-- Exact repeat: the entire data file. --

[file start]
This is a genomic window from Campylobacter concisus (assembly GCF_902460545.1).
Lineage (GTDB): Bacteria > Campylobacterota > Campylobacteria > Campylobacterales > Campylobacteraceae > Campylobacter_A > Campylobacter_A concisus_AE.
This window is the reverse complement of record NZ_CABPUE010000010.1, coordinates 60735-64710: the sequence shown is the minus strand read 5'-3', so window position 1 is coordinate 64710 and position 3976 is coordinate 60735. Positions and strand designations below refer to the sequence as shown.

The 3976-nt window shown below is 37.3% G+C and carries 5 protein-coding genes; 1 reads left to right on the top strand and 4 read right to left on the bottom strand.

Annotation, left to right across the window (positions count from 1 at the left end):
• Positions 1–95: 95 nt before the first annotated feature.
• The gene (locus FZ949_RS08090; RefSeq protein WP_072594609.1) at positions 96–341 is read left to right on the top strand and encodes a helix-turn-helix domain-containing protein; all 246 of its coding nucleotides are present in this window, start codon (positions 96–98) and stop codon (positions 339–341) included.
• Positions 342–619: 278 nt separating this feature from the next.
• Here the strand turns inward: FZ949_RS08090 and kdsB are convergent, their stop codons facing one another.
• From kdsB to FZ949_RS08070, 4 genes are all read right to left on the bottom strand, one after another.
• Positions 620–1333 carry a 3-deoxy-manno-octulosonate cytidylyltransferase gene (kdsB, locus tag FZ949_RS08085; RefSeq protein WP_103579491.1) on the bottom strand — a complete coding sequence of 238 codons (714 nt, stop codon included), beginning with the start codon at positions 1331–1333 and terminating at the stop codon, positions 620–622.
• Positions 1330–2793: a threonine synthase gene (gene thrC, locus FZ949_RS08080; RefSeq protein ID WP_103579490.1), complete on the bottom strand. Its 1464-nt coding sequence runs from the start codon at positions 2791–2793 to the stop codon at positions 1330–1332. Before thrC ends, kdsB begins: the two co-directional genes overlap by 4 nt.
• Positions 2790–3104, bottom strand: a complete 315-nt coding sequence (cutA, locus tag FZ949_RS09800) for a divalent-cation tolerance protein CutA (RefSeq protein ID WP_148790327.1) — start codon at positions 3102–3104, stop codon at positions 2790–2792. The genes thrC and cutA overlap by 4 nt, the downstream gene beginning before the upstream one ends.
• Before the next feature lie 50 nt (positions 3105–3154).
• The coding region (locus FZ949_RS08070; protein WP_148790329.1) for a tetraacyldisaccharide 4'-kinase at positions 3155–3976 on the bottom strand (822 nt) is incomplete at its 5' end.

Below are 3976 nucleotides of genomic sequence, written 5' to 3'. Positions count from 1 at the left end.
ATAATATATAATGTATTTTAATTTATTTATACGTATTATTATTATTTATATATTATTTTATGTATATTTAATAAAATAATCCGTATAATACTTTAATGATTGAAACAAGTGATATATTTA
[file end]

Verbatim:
This is a genomic window from Campylobacter concisus (assembly GCF_902460545.1).
Lineage (GTDB): Bacteria > Campylobacterota > Campylobacteria > Campylobacterales > Campylobacteraceae > Campylobacter_A > Campylobacter_A concisus_AE.
This window is the reverse complement of record NZ_CABPUE010000010.1, coordinates 60735-64710: the sequence shown is the minus strand read 5'-3', so window position 1 is coordinate 64710 and position 3976 is coordinate 60735. Positions and strand designations below refer to the sequence as shown.

The 3976-nt window shown below is 37.3% G+C and carries 5 protein-coding genes; 1 reads left to right on the top strand and 4 read right to left on the bottom strand.

Annotation, left to right across the window (positions count from 1 at the left end):
• Positions 1–95: 95 nt before the first annotated feature.
• The gene (locus FZ949_RS08090; RefSeq protein WP_072594609.1) at positions 96–341 is read left to right on the top strand and encodes a helix-turn-helix domain-containing protein; all 246 of its coding nucleotides are present in this window, start codon (positions 96–98) and stop codon (positions 339–341) included.
• Positions 342–619: 278 nt separating this feature from the next.
• Here the strand turns inward: FZ949_RS08090 and kdsB are convergent, their stop codons facing one another.
• From kdsB to FZ949_RS08070, 4 genes are all read right to left on the bottom strand, one after another.
• Positions 620–1333 carry a 3-deoxy-manno-octulosonate cytidylyltransferase gene (kdsB, locus tag FZ949_RS08085; RefSeq protein WP_103579491.1) on the bottom strand — a complete coding sequence of 238 codons (714 nt, stop codon included), beginning with the start codon at positions 1331–1333 and terminating at the stop codon, positions 620–622.
• Positions 1330–2793: a threonine synthase gene (gene thrC, locus FZ949_RS08080; RefSeq protein ID WP_103579490.1), complete on the bottom strand. Its 1464-nt coding sequence runs from the start codon at positions 2791–2793 to the stop codon at positions 1330–1332. Before thrC ends, kdsB begins: the two co-directional genes overlap by 4 nt.
• Positions 2790–3104, bottom strand: a complete 315-nt coding sequence (cutA, locus tag FZ949_RS09800) for a divalent-cation tolerance protein CutA (RefSeq protein ID WP_148790327.1) — start codon at positions 3102–3104, stop codon at positions 2790–2792. The genes thrC and cutA overlap by 4 nt, the downstream gene beginning before the upstream one ends.
• Before the next feature lie 50 nt (positions 3105–3154).
• The coding region (locus FZ949_RS08070; protein WP_148790329.1) for a tetraacyldisaccharide 4'-kinase at positions 3155–3976 on the bottom strand (822 nt) is incomplete at its 5' end.

Below are 3976 nucleotides of genomic sequence, written 5' to 3'. Positions count from 1 at the left end.
ATAATATATAATGTATTTTAATTTATTTATACGTATTATTATTATTTATATATTATTTTATGTATATTTAATAAAATAATCCGTATAATACTTTAATGATTGAAACAAGTGATATATTTA